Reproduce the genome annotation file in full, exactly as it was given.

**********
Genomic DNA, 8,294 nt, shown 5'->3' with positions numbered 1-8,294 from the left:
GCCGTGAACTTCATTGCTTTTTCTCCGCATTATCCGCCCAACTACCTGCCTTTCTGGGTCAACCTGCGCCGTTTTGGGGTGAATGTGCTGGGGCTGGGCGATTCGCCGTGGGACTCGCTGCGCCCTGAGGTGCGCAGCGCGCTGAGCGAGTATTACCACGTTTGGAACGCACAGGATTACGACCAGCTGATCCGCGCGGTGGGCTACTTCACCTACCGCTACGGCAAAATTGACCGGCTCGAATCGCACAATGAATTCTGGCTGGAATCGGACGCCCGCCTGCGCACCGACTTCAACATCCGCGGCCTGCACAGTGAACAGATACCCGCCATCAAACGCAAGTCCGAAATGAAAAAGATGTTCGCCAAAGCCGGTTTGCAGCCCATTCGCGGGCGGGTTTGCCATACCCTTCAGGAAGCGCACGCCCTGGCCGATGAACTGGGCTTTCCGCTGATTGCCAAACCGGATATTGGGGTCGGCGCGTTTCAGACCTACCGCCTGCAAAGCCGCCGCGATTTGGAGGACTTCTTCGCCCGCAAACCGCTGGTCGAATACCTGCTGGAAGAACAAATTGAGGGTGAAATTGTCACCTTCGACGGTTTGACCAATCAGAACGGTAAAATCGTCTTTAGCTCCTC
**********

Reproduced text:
Genomic DNA, 8,294 nt, shown 5'->3' with positions numbered 1-8,294 from the left:
GCCGTGAACTTCATTGCTTTTTCTCCGCATTATCCGCCCAACTACCTGCCTTTCTGGGTCAACCTGCGCCGTTTTGGGGTGAATGTGCTGGGGCTGGGCGATTCGCCGTGGGACTCGCTGCGCCCTGAGGTGCGCAGCGCGCTGAGCGAGTATTACCACGTTTGGAACGCACAGGATTACGACCAGCTGATCCGCGCGGTGGGCTACTTCACCTACCGCTACGGCAAAATTGACCGGCTCGAATCGCACAATGAATTCTGGCTGGAATCGGACGCCCGCCTGCGCACCGACTTCAACATCCGCGGCCTGCACAGTGAACAGATACCCGCCATCAAACGCAAGTCCGAAATGAAAAAGATGTTCGCCAAAGCCGGTTTGCAGCCCATTCGCGGGCGGGTTTGCCATACCCTTCAGGAAGCGCACGCCCTGGCCGATGAACTGGGCTTTCCGCTGATTGCCAAACCGGATATTGGGGTCGGCGCGTTTCAGACCTACCGCCTGCAAAGCCGCCGCGATTTGGAGGACTTCTTCGCCCGCAAACCGCTGGTCGAATACCTGCTGGAAGAACAAATTGAGGGTGAAATTGTCACCTTCGACGGTTTGACCAATCAGAACGGTAAAATCGTCTTTAGCTCCTC